The impact on volume by increasing First Contact Resolution

The internal FCR is globally measured somewhere around 70% – which means that 30% of the customers will contact you again through the same or different channels. The external FCR is by several studies from well reputed research institutes ranging between 32-45%. That means that somewhere between 55-68% of the total contact volume globally is completely unnecessary and could have been addressed in the initial contact.

Considering that the staffing costs (and other associated costs e.g. office, management, software licenses etc.) is 80-85% of the entire cost volume it suggests that (at least on a theoretical level) that you can cut between 44 – 57% of your entire cost volume if you increase your external FCR to 100%.

Going from theory into actual implementation/change – the results (in our customer cases) are within 90% of the theoretical estimation.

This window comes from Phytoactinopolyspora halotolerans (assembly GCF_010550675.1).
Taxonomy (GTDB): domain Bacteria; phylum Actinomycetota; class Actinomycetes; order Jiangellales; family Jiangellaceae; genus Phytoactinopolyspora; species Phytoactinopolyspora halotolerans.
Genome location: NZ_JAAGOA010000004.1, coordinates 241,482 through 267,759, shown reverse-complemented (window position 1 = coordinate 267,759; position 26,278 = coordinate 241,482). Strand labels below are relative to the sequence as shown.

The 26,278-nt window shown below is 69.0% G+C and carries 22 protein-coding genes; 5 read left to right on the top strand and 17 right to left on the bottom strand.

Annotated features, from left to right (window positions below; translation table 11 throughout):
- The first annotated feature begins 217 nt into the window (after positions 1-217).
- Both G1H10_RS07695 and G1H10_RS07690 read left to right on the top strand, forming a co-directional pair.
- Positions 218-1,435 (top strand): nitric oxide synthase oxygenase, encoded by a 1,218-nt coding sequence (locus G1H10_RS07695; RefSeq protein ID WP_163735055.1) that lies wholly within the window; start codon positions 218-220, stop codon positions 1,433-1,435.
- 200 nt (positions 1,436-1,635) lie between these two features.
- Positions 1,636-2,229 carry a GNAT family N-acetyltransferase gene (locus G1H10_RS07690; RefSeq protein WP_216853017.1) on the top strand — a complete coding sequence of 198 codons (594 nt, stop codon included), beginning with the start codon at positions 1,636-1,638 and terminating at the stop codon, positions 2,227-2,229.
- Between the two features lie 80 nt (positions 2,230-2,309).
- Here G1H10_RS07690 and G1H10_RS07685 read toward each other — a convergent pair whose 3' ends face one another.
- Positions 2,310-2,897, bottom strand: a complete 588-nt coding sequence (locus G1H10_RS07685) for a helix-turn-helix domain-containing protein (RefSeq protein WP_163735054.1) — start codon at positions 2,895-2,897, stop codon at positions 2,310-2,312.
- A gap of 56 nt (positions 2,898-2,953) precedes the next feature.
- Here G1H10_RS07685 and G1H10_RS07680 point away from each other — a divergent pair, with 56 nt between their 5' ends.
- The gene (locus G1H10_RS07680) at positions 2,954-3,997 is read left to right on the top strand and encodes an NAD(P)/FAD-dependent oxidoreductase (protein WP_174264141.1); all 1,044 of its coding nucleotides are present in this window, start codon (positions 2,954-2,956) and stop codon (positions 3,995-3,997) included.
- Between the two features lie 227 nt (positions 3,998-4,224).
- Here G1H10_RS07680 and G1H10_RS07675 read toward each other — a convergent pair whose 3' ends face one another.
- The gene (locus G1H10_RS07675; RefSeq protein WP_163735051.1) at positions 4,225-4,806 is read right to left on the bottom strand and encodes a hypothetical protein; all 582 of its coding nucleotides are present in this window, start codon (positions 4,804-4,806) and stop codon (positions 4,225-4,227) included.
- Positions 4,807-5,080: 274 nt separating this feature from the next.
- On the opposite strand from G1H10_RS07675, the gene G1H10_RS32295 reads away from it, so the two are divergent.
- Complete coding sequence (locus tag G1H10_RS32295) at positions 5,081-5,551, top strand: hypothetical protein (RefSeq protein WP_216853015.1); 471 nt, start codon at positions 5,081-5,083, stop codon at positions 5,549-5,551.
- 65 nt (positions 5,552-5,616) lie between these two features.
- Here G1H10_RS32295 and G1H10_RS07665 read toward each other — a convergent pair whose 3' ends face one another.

Why Case Resolution is dependent of the dialogue’s quality

It might sound like common sense, but high-quality customer service is just to meet the current and short-term needs of a customer. It can range from securing a payment plan (if the customer can’t pay) to changing the shipping address of a product. If the need is resolved, the customer will in most cases be satisfied. To do this, the quality of the actual customer dialogue is critical considering that it’s not the resolution itself that reduces contact volumes – it’s if the customer believes/feels that it’s been resolved (it’s still of course important to actually resolve it) and trusts the agent. This will mainly be decided on how the resolution is delivered (the way an agent communicates with your customer).

If you break down the different issues that arise within your offering there are four different steps that need to be fulfilled for the agent to theoretically and practically be able to resolve the issue.

  1. Knowledge – does the agent have the theoretical training to resolve all steps of the case?